Sneezing is a rather common part of life—studies show that
on average people sneeze about four times per day (Why someone would be
studying this is beyond me…). Happening as frequently as it does, it’s no
surprise that there are traditions built up around a sneeze. Often, you will hear
someone respond to a sneeze with the words, “Bless you,” short for the prayer,
“May God bless you.”
The reason for such a blessing following a sneeze is not
known for sure, but there are suggestions. One option is that the sneeze is
thought to push your soul momentarily outside your body, and the prayer is a
request that God guard your soul against Satan until it can return to the body.
Another possibility from medieval times (when one sign of bubonic plague infection
was a sneezing fit), is that the church encouraged this prayer for others
anytime a sneeze happened, fearing that death from the plague was imminent.
Whatever the origin, “bless you” is a concise, yet powerful,
prayer. In that short phrase, we are asking that the Lord would… what? What are
we actually asking for when we ask God to “bless” someone? I suspect we all
have a general sense of what we are asking for—good things, kindness, mercy,
and so forth. Of course, we get that general sense from the Scripture itself.
It is God who announces His intention to bless. Indeed, blessing God’s people
is an important part of our worship together.
“Benediction” is Latin for “good word” or “good speaking.” When
the pastor speaks a benediction, he is blessing the congregation with a final
“good word”: a good word intended to wrap up all that has been happening during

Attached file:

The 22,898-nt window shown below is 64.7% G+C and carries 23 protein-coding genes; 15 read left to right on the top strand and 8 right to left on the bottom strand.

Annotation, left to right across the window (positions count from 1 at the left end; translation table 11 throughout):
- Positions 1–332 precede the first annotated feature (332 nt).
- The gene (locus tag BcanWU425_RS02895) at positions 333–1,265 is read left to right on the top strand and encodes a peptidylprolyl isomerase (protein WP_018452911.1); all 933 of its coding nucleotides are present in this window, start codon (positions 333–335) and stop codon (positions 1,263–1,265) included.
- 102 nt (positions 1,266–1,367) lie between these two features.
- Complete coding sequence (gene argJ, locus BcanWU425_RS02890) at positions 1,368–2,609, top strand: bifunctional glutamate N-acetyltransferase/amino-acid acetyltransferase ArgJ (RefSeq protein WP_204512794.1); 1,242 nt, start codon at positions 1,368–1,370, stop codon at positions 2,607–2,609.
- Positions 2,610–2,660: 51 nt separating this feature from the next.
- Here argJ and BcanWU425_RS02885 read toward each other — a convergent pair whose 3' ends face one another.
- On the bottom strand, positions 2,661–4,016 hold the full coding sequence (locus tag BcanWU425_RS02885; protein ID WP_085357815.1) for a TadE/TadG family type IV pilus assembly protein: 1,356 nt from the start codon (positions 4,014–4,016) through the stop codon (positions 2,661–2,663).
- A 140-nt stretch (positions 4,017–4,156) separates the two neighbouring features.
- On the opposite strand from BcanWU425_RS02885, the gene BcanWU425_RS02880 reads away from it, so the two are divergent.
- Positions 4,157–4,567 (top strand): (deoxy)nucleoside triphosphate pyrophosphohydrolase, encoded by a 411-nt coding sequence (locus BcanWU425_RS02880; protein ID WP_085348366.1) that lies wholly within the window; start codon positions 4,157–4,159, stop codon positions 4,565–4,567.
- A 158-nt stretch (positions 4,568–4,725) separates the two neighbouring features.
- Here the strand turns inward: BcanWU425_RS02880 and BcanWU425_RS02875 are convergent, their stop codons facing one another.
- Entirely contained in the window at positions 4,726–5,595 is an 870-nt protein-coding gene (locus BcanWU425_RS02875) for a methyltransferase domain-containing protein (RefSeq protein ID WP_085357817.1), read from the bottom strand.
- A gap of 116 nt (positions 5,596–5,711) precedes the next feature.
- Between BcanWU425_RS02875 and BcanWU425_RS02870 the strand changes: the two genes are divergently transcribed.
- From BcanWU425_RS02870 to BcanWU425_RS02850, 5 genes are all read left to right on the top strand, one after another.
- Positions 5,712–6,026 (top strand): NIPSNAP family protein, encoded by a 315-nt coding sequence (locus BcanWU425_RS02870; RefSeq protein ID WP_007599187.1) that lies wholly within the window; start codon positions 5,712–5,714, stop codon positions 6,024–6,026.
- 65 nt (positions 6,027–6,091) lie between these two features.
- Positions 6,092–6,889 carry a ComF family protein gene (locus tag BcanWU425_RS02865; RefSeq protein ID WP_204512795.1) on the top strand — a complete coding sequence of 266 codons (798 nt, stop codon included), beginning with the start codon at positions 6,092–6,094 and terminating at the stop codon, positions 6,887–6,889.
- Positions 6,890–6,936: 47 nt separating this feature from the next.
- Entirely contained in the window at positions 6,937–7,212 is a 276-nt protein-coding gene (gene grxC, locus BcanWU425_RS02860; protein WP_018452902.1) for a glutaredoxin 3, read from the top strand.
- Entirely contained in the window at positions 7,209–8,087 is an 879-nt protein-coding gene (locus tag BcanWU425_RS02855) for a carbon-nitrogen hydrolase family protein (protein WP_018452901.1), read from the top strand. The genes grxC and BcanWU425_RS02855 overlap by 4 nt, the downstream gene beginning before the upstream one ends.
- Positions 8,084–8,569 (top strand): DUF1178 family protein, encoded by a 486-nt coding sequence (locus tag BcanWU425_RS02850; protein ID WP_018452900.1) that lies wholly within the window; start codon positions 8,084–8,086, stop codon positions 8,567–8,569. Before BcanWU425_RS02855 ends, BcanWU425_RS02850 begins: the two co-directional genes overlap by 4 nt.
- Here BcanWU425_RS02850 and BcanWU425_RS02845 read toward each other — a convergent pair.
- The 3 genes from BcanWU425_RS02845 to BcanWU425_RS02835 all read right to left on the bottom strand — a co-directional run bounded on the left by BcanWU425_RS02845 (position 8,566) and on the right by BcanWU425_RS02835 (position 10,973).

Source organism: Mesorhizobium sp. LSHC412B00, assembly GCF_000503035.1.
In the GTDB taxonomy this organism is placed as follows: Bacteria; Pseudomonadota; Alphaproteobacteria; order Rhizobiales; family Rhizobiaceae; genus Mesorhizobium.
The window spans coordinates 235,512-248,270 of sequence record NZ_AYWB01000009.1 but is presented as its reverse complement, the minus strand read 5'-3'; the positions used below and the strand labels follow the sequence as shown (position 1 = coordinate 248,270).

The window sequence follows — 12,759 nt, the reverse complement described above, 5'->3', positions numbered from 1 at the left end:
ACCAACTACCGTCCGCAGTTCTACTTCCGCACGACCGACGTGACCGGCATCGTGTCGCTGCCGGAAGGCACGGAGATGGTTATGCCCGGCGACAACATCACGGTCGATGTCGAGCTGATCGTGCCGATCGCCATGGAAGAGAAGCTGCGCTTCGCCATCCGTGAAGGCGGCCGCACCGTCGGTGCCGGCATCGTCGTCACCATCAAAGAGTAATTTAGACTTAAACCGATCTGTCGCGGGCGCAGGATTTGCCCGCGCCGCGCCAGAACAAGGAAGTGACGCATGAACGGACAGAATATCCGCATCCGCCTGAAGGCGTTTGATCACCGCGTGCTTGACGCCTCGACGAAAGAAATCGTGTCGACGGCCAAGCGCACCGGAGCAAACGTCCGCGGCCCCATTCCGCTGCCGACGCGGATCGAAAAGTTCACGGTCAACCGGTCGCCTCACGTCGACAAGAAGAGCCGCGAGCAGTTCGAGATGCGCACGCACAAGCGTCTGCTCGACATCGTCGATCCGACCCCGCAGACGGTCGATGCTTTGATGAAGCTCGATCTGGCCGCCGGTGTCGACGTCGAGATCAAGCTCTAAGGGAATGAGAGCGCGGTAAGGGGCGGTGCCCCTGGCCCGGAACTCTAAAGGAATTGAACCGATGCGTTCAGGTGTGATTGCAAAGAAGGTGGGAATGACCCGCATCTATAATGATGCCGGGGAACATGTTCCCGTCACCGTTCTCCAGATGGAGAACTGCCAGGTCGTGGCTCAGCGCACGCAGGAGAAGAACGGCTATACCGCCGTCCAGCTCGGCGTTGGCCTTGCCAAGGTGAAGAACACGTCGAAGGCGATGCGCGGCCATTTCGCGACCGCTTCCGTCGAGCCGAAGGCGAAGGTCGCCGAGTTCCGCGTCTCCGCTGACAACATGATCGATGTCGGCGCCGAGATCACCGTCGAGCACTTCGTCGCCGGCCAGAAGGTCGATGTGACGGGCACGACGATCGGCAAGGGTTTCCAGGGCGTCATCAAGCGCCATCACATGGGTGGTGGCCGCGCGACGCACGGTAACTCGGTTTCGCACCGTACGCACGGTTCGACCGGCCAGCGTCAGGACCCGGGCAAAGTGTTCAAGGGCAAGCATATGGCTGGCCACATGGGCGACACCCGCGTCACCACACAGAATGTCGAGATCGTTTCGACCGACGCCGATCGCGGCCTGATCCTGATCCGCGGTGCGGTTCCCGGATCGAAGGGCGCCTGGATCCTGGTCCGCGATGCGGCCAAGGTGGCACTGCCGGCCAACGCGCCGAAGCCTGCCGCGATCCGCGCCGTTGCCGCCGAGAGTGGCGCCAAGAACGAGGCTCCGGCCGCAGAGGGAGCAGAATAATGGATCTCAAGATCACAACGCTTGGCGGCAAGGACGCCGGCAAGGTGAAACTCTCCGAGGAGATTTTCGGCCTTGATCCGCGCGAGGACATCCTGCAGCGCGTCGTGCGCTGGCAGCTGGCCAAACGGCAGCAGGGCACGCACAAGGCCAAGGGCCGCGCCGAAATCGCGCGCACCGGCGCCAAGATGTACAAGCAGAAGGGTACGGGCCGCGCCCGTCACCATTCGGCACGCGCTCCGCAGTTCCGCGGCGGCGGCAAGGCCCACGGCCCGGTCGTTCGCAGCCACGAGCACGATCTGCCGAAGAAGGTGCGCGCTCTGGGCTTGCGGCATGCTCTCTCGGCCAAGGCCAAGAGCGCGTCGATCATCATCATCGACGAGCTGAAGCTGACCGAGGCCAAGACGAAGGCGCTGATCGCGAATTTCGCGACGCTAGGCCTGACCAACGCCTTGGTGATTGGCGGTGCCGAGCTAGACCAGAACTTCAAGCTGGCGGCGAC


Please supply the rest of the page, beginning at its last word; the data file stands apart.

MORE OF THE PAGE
the worship service, and a good word which should spur us on to godliness,
service, and adoration throughout the week. The benediction of a Hebron worship
service is sometimes a summary statement of the Scripture, sometimes a charge
and/or encouragement, sometimes a passage from the Bible.
The classic benediction in Scripture is in Numbers 6:22-27
where Moses is explicitly commanded by God to bless God’s people with words you
might be familiar with: “The Lord bless you and keep you; the Lord make His
face to shine upon you and be gracious to you; the Lord life up His countenance
upon you and give you peace.” The essence of this benediction is the announcement
of God’s blessing, His grace and peace—all wrapped up with the promise of His
very Presence with His people.
A benediction is intended to bless, and so this week in
worship we will give a “benediction” to this past year and look forward to the
one coming. For many of us, thinking of the past year in terms of blessing will
not be very easy—it certainly has been a challenge! But, as we attend to the
Word in Scripture, we will, I trust, hear God’s blessings and be able to carry
them into the future.
Join us for worship this Sunday as we explore a marvelous Scriptural
benediction, Numbers 6:22-27.
1. In verse 22, God directs Moses to bless the people. But
the blessing is a request that God Himself do something. Why do you think God
desires Moses to verbally say something to the Israelites, instead of God just
2. Notice that it seems like the blessing itself is in
hearing the words. In other words, Moses and Aaron bless the people by saying
the blessing to them. Why would hearing the words be a blessings?
3. List out the three couplets in the blessing. There are
six elements here, grouped together in three lines. What holds the couplets
together? Why join each pair together?
4. What does it mean to ask the Lord to “keep you” (vs. 24)?
5. To “lift up your countenance” means to look upon someone
with favor. What would it look like if the Lord “looked on you with favor”?
6. In verse 27, God explains that by giving the benediction, Moses and Aaron will “put God’s name upon them.” What does it mean to have God’s name upon you? Why would this be a blessings?